When we invited him to join us at our 'Meals for the Homeless' project he refused to come, primarily because he is 65 years-old and has several health conditions including diabetes.  Also he is currently staying in a hut in a scrap yard which is dirty and has a rotten old mattress in but it keeps him safe from attack and lets him self-isolate.  He has been given the keys to the chain that locks the yard and acts as a security officer without pay, in exchange for accommodation in the filthy hut.  We have not yet ascertained, if the hut had a toilet facility or sink but he does have access to a camping stove and he is able to cook.  Our conversations have been relatively basic with him, but he does not at this point seem to be fearful of the landowner and it does seem to be a mutually agreeable situation - he does not seem to be under any duress.  



After providing a meal on the Thursday, we have met with him on Friday to provide some rice and pulses so he can feed himself for a while.  Today we also provided him with some tea bags , milk, sugar and eggs. We intend to continue monitoring his situation and will provide him with pathways to other help if necessary.



One of the previous groups who were feeding the homeless prior to the COVID-19 pandemic visited our event to watch how we ran our project.  The leader of that particular project spoke with us today and we hope to be collaborating with them at our location on Sunday which will provide an additional day of support to the beleaguered and frightened local homeless community.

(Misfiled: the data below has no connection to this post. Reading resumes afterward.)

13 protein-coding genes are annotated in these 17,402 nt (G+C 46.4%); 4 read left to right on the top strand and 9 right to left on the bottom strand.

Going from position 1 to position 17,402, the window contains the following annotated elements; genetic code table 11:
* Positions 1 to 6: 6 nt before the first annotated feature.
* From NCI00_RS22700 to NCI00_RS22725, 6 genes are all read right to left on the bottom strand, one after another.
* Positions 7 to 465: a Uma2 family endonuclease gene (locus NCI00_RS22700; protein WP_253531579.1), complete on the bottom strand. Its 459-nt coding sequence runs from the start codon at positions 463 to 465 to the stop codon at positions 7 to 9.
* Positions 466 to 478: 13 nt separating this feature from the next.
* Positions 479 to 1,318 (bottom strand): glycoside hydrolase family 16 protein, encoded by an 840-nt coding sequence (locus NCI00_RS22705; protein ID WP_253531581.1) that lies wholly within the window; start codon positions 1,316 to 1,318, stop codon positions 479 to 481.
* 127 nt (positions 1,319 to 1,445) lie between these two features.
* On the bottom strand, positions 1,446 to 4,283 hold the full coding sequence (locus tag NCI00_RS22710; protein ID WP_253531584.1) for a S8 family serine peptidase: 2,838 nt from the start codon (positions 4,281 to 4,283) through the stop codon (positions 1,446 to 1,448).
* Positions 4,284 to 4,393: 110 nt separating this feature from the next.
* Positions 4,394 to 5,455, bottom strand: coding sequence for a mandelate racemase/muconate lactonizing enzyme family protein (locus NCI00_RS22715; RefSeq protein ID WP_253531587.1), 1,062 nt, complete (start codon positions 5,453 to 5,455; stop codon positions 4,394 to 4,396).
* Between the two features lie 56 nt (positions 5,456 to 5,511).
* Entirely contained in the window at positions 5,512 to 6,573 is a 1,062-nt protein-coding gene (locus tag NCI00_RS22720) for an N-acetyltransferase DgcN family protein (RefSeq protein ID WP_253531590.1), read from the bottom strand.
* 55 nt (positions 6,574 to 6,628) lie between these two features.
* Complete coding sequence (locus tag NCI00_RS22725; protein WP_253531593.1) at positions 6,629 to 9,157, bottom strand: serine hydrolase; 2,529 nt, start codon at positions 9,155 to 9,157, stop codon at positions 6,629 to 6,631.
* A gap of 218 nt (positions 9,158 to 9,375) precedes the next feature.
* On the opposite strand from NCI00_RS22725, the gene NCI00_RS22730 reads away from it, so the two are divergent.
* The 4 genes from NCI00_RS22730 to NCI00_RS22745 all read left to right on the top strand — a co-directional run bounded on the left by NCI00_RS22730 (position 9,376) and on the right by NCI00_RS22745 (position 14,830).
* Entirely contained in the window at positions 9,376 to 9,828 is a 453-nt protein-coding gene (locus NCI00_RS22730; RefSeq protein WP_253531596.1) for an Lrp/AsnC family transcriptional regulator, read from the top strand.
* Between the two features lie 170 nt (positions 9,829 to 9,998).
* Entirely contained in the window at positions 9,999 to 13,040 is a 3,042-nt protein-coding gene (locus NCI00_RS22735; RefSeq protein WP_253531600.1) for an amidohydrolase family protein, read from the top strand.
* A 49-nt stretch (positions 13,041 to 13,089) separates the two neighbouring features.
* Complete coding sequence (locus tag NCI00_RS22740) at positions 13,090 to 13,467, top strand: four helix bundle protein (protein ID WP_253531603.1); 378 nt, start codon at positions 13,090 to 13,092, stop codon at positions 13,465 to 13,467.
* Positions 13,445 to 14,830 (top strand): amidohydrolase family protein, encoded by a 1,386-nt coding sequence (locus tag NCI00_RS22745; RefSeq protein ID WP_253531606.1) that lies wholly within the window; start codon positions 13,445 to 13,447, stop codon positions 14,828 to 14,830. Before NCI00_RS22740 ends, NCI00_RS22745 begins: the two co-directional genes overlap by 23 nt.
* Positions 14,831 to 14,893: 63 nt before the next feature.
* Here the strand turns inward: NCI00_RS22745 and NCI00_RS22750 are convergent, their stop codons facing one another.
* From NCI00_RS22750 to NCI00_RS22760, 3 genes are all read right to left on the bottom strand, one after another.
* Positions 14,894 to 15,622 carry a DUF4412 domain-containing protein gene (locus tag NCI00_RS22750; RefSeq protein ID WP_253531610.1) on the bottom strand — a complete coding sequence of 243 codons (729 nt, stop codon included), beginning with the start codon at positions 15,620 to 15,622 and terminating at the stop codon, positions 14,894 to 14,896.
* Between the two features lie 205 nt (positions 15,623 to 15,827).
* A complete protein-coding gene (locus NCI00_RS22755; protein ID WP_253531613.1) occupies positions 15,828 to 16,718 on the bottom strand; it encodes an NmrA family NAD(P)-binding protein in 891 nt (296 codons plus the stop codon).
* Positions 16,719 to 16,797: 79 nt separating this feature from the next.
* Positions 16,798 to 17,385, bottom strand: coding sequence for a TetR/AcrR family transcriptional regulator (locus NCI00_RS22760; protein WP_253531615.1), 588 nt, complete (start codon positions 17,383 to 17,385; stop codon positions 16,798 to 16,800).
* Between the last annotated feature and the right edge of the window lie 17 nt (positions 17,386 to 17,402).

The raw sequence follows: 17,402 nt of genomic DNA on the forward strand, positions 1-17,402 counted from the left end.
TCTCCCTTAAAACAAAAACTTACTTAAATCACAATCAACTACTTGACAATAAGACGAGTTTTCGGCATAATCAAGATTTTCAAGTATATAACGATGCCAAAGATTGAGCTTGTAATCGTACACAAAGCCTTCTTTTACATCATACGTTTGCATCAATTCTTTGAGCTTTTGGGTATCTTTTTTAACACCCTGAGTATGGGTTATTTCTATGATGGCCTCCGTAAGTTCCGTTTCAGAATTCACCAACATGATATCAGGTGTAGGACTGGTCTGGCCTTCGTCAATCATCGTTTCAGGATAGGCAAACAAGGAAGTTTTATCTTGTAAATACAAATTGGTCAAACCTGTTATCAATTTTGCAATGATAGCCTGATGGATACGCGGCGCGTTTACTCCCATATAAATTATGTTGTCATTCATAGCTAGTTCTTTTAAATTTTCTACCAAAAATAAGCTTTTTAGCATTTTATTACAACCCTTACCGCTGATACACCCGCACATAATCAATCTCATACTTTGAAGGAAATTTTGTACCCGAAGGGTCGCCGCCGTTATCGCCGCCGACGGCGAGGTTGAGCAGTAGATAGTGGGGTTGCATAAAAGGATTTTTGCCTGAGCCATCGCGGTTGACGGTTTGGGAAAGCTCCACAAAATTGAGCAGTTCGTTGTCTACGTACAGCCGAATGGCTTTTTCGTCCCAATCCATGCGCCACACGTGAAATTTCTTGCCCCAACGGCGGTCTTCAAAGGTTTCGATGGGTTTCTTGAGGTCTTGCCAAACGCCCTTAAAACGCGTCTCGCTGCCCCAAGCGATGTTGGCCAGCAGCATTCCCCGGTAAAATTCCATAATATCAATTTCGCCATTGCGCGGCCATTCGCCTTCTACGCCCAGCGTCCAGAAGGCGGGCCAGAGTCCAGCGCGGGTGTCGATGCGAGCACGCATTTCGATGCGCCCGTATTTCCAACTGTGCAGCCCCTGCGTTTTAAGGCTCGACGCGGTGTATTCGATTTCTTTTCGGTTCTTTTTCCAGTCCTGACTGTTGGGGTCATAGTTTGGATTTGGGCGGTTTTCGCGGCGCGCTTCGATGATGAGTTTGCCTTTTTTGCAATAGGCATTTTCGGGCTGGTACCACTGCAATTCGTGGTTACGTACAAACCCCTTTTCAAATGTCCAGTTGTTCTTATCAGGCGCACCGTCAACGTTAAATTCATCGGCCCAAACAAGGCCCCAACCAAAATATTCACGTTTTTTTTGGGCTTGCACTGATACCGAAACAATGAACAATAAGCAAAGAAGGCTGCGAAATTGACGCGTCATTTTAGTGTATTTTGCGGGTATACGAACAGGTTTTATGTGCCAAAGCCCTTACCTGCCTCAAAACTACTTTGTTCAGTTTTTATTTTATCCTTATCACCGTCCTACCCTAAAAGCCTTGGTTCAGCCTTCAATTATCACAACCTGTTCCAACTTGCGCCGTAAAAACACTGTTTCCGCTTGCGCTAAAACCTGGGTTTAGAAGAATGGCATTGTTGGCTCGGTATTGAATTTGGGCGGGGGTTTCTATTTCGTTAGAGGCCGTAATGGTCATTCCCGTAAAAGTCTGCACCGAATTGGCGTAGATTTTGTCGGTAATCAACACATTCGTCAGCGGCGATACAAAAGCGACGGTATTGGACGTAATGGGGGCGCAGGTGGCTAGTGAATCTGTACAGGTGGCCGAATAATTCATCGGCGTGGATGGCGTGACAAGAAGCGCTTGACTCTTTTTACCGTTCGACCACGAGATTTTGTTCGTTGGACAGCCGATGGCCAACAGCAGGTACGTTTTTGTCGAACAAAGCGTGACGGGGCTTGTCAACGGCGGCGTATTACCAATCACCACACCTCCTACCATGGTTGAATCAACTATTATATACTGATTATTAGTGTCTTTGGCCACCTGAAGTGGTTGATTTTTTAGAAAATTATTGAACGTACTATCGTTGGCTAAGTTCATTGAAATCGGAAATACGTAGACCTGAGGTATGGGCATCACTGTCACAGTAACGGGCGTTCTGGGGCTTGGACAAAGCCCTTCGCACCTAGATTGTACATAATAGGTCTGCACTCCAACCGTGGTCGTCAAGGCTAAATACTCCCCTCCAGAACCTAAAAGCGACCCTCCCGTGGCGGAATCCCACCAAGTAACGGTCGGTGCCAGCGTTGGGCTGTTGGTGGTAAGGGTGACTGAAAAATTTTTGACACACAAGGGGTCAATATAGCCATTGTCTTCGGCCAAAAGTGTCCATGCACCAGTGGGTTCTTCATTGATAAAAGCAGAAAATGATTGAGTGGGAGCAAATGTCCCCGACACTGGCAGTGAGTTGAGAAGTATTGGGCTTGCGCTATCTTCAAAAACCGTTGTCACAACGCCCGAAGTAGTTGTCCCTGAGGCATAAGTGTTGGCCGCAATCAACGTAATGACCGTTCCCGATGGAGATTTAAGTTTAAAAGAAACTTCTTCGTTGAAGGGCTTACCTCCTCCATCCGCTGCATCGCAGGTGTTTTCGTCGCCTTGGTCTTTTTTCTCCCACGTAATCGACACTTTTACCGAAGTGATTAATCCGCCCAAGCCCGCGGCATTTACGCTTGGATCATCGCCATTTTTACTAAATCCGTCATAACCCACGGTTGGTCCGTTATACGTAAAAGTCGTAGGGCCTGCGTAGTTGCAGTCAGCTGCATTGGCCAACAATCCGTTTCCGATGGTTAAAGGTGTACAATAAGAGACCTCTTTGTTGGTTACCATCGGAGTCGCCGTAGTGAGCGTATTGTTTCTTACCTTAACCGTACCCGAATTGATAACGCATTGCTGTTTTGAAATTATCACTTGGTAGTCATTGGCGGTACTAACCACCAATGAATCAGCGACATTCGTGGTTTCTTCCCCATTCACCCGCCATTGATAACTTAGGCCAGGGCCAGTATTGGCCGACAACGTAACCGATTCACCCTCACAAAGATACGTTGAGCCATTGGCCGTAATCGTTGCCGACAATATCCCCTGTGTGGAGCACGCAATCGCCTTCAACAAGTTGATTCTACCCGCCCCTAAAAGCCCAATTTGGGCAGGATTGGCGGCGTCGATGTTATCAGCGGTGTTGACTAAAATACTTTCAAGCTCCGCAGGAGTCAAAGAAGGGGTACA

At this juncture we would like to give thanks to Tesco Metro in Collier Row who have been providing us with free food for our local food bank, and some of the ingredients for our 'meals for the homeless' project.

Juliet Chowdhry, said:

"Our work with the homeless though relatively new to the area, is already being recognised for its community value 

"That is because we have always taken input from the end-users who have learned to trust and and want to make this project work.

"We are now feeding close to 30 people every week and that number is growing despite the COVID-19 pandemic, because many of our visitors have no other option.

"With the loss of many groups who took on similar work for this vulnerable community, our work has become more essential.  

"We assess our operation every week and will continue to help our clients, until the government prohibits us.

"The Local and national police and our local authority are kept abreast of our work - so we can ensure it continues to be safe and unhampered.

We are only able to serve the needy in our community because of the kind donations of our supporters.  Never have we needed your support more than during this pandemic.  We pray more of you are moved to give towards our growing body of work and encourage you to donate (here), so that we can continue to serve the many desperate people across London who attend our 'Meals for the homeless' project.